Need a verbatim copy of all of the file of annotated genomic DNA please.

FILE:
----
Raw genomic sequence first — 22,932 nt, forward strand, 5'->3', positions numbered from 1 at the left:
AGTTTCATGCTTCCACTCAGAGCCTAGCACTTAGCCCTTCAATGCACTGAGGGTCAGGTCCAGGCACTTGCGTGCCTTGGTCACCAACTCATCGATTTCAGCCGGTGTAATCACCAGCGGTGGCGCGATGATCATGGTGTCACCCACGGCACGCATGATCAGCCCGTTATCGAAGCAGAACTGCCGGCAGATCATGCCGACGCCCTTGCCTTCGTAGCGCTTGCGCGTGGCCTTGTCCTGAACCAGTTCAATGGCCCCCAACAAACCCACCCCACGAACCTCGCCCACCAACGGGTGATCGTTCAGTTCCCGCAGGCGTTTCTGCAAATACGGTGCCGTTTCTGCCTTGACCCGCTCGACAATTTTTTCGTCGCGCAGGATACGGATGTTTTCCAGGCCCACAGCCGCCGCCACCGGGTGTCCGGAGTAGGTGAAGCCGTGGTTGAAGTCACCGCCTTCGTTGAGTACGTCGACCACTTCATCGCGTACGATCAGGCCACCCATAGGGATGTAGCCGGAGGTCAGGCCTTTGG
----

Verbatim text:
Raw genomic sequence first — 22,932 nt, forward strand, 5'->3', positions numbered from 1 at the left:
AGTTTCATGCTTCCACTCAGAGCCTAGCACTTAGCCCTTCAATGCACTGAGGGTCAGGTCCAGGCACTTGCGTGCCTTGGTCACCAACTCATCGATTTCAGCCGGTGTAATCACCAGCGGTGGCGCGATGATCATGGTGTCACCCACGGCACGCATGATCAGCCCGTTATCGAAGCAGAACTGCCGGCAGATCATGCCGACGCCCTTGCCTTCGTAGCGCTTGCGCGTGGCCTTGTCCTGAACCAGTTCAATGGCCCCCAACAAACCCACCCCACGAACCTCGCCCACCAACGGGTGATCGTTCAGTTCCCGCAGGCGTTTCTGCAAATACGGTGCCGTTTCTGCCTTGACCCGCTCGACAATTTTTTCGTCGCGCAGGATACGGATGTTTTCCAGGCCCACAGCCGCCGCCACCGGGTGTCCGGAGTAGGTGAAGCCGTGGTTGAAGTCACCGCCTTCGTTGAGTACGTCGACCACTTCATCGCGTACGATCAGGCCACCCATAGGGATGTAGCCGGAGGTCAGGCCTTTGG